Multidisciplinary Vision Research Laboratory

Overview

The Multidisciplinary Vision Research Laboratory located in the Chester F. Carlson Center for Imaging Science is where collaborators from across the RIT campus conduct research in vision, perception, attention, and related areas using innovative eye-tracking technologies and traditional behavioral research methods.

In addition to the RIT-developed Wearable Eye Tracker, the research lab has a full suite of eye-tracking and analysis instrumentation, including wearable, head-mounted, remote, and Dual Purkinje Image eye tracking systems. The lab seeks to address fundamental questions and applied problems relating to perception in complex environments, as well as to develop and utilize new eye-tracking techniques and technologies to make those studies possible.

Instrumentation

The Multidisciplinary Vision Research Lab is equipped with a range of eye tracking instrumentation to record and analyze eye movements; including the Applied Science Laboratories Series 5000 (a head-mounted eye tracker that can monitor eye movements at rates up to 240 Hz.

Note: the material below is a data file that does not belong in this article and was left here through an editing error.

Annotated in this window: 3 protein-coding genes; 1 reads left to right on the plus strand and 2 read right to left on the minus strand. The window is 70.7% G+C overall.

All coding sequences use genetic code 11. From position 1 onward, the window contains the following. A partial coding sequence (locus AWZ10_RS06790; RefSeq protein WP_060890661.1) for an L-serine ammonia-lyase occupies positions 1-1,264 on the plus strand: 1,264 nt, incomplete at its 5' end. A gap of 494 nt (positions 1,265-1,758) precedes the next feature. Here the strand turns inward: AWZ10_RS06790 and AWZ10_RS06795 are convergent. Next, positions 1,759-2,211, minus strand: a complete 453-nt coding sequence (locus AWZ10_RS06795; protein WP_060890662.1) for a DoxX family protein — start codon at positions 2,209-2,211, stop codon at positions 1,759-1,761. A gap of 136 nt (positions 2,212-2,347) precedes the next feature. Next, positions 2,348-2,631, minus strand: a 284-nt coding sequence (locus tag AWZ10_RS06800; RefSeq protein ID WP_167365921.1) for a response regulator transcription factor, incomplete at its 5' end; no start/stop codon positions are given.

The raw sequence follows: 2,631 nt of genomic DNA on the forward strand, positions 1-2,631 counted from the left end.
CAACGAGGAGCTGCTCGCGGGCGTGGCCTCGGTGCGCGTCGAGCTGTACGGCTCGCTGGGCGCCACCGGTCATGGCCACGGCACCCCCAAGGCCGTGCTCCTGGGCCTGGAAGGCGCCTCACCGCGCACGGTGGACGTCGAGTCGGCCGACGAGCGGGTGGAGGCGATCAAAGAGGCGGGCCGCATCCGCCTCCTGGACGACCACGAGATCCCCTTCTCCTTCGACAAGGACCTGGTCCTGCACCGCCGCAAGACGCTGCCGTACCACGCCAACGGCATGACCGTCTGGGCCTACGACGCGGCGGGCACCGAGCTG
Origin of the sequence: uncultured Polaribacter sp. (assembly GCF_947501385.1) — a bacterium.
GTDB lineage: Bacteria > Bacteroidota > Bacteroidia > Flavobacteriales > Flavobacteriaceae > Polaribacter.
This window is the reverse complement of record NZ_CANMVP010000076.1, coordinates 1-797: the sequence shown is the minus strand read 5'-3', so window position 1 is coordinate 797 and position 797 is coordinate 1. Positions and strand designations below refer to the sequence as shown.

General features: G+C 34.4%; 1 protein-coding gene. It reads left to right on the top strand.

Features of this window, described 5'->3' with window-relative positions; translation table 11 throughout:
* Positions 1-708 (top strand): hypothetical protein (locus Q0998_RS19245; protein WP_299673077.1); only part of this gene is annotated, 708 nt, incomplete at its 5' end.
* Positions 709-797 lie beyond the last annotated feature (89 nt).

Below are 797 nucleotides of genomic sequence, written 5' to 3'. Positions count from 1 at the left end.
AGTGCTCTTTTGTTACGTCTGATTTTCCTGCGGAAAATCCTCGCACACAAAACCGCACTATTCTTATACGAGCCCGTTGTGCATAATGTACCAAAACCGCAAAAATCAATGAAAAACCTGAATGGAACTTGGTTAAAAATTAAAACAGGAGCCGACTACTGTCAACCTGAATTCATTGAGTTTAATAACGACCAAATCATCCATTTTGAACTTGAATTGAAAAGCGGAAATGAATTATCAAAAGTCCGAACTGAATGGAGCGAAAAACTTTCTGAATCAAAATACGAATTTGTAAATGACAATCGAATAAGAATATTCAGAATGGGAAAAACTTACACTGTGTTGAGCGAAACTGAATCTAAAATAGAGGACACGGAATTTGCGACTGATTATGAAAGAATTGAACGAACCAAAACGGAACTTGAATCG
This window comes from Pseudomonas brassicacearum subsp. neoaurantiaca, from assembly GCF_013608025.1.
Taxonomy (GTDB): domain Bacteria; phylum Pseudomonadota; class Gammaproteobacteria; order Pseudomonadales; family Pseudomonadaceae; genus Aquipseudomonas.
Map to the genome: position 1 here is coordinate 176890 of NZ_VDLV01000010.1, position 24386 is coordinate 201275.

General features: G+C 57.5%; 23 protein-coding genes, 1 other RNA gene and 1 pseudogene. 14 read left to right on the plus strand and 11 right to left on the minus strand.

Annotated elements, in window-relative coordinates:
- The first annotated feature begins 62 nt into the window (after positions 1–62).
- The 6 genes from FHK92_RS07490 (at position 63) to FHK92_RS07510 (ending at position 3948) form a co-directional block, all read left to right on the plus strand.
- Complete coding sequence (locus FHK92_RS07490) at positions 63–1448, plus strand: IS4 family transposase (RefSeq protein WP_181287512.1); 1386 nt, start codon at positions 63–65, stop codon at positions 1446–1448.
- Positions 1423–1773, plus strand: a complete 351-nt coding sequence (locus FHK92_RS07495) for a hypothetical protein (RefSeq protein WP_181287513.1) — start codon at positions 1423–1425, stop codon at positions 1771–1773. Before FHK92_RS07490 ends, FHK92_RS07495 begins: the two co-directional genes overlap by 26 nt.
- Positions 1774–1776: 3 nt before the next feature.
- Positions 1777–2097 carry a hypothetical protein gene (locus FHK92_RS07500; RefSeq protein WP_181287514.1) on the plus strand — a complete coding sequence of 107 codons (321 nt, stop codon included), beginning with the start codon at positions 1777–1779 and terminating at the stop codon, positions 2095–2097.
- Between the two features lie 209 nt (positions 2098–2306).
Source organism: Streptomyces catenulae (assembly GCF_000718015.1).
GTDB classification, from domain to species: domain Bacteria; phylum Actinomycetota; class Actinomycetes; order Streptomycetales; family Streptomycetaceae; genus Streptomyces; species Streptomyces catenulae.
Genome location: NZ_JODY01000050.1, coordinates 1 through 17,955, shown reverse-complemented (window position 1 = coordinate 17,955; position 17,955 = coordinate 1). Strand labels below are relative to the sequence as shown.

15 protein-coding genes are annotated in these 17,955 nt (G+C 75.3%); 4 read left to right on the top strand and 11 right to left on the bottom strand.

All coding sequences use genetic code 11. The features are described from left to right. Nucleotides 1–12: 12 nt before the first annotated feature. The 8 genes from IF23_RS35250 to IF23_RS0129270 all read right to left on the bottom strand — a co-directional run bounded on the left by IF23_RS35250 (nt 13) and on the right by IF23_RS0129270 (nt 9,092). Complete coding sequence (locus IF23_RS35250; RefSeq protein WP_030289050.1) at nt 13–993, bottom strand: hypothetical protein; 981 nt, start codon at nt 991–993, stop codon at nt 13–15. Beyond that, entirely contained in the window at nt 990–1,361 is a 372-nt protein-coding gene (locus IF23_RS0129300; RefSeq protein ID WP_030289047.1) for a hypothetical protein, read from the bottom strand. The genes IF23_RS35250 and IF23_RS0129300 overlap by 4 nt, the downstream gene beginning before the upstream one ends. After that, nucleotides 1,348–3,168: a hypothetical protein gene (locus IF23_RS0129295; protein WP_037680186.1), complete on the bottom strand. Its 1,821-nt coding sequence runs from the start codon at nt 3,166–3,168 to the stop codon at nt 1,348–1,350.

The Multidisciplinary Vision Research Lab is equipped with a range of eye tracking instrumentation to record and analyze eye movements; including the Applied Science Laboratories Series 504 eye tracker which can monitor eye movements from a distance of up to one meter. Stimuli can be presented on a number of displays, ranging from 17" CRTs to a 50" plasma display.

To extend the study of high-level visual perception beyond the laboratory into the real world, the Multidisciplinary Vision Research Laboratory has developed unique instrumentation that measures and records the eye movements without restricting observers' movement. Centered on custom-built headgear that integrates illumination & imaging optics, video instrumentation, and a LASER calibration system, the RIT Wearable Eye Tracker is a self-contained system that monitors and records eye movements of mobile observers. The current system was designed and built by Jason Babcock, Multidisciplinary Vision Research Lab alum and now president of Positive Science.

People

Jeff Pelz headshot
Endowed Professorship in RIT's Center for Imaging Science
Chester F. Carlson Center for Imaging Science
College of Science
585-475-2783
  • Catherine Fromm
  • Rakshit Kothari
  • Manoj Acharya
  • Gianmarco Callalli
  • Tyler Hayes
  • Robik Shrestha
  • Anjali Jogeshwar
  • Aayush Chaudahary

News

RIT researchers win first place in international eye-tracking challenge by Facebook Research
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Publications

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